I got an interesting comment on my article about the Top 10 Interview Questions for Senior DBAs. AngryDBA said:
“Man, I don’t mean to sound harsh but..you’re an expert DBA? I’m guessing you wouldn’t survive one of my interviews. I only expect the candidates to get 50%. I’ve had them all too. PhDs, Masters in blah-blah-blah, Captain of the Patterns Team at Yale majoring in C#, writing joins since she was in Pampers. Uh huh.”
Answering this requires more than just a comment.
My Dream House Checklist
I use RememberTheMilk to store a lot of stuff, including my list of things that I’m looking for in my dream house. I’m planning long term, baby! It includes things like:
- No ground-level windows – we don’t like people looking in or breaking in. We like high windows on the ground floor (like 7′ up). The other floors can have floor to ceiling windows, though.
- On the water, but no nearby vegetation – we hate bugs. Ideally, there wouldn’t be a plant on the property. I’m not kidding.
- Within walking distance of at least 2 restaurants – Erika and I really enjoy eating at restaurants. It’s nice to have other people take care of everything once in a while. Okay, often.
- Gadget nook in the entryway – I like having my electronic gear near the door so that I can grab it on the way out. Ideally, I’d have an inset nook in the wall with electric outlets, and the whole thing would be concealed so that wires weren’t dangling all over the place.
- Lots of AC ventilation in the kitchen – we love a really cold house. I’m talkin’ 65 degrees. Erika loves to cook, but the kitchen always gets hot, because no house’s AC is ever designed to pump that much cold air into the kitchen while keeping the rest of the house tolerable. Speaking of which….
- Very powerful but very quiet AC – I don’t want to hear the air conditioning kick on and off, but I want the house at 65, and no, the answer isn’t leaving the air running full blast 24/7.
- Silent garage door openers – I get up early in the morning and I like taking drives. I hate it when the garage door opener vibrates in a way that you can hear it in the bedroom. (Yes, there’s a lot of silent items on this list.)
I could go on and on – the checklist has over 20 items on it at the moment. That doesn’t include my set of tear sheets with all of the interior design features and furnishings we’ve liked over the years, too, or my Delicious bookmarks tagged dreamhouse.
My Current Housing Checklist
Back in the real world, since I’m not making seven figures (yet), my housing search checklist is decidedly more utilitarian:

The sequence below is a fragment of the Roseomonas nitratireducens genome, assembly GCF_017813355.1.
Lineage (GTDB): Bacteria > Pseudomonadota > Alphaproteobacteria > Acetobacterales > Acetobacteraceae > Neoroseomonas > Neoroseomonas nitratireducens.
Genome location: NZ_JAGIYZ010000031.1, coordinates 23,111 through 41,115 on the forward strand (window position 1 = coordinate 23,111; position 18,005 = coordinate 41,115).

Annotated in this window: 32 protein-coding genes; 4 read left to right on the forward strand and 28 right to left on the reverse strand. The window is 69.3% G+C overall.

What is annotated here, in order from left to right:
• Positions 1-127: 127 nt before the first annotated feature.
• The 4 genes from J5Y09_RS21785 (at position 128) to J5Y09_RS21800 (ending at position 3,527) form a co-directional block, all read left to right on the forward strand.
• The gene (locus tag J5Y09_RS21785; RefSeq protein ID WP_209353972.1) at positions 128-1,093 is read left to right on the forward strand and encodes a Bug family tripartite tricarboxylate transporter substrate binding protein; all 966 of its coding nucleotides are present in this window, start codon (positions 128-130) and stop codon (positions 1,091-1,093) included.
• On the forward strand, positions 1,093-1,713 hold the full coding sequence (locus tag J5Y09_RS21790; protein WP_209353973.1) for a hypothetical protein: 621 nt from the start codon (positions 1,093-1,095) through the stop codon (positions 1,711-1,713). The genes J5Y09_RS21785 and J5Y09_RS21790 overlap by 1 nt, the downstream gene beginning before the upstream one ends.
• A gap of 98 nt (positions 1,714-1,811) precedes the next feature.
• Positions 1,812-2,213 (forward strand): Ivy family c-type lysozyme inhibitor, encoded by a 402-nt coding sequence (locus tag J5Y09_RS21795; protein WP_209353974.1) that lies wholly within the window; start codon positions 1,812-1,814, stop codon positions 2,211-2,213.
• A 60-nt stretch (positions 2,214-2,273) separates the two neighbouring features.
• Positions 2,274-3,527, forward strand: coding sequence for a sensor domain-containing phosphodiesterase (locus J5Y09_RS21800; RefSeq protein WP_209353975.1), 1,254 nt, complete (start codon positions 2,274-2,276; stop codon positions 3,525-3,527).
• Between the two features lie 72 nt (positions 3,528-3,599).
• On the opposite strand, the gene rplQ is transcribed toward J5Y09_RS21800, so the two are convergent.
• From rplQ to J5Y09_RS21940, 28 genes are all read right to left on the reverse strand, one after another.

- Washer/dryer connections – I don’t want to go to a community laundry facility.
- Good phone/cable wiring – I need high speed internet access and old building wiring presents problems with that.
- Two parking spots – we’re looking at downtown one-bedroom lofts, and those don’t always come with two spots.
- Low crime rate – I don’t want to have to carry a gun when I walk the dog.
Notice the difference? Champagne tastes, beer budget. I can’t go asking about waterfront property with what I’m payin’. Asking about waterfront property when I can’t afford it doesn’t make me look good – and in fact, my real estate agent is pretty quickly going to start rolling her eyes when I call. “Here comes this bozo again, asking about waterfront property for fifty large. What a jerk.”
How This Relates to Database Administrators
If money wasn’t an object, my interview question list would simply be:
- Is your name Paul Randal?
However, money is always an object. Even when you think money isn’t an object, you have to ask yourself if you would hire one super-expert-senior DBA, or hire two solid but not super-expert DBAs. My DBA interview questions aren’t designed to separate Paul Randal from the rest – they’re designed for companies who need to find somebody reliable without spending a fortune.
One of my favorite sayings is that there’s two kinds of questions: the ones designed to find out how much the other person knows, and the ones designed to show off how much you know. Showing off in interviews doesn’t impress the candidate – and in fact, it does the exact opposite. Humiliating a candidate makes them bitter about your company before you even make them an offer. If your candidates rarely achieve 50%, then you’ve got a disconnect between your tastes and your budget.
Start asking questions that your candidates might be able to answer.
Otherwise, you’re just showing them you’ve got a lot of DBA-ness.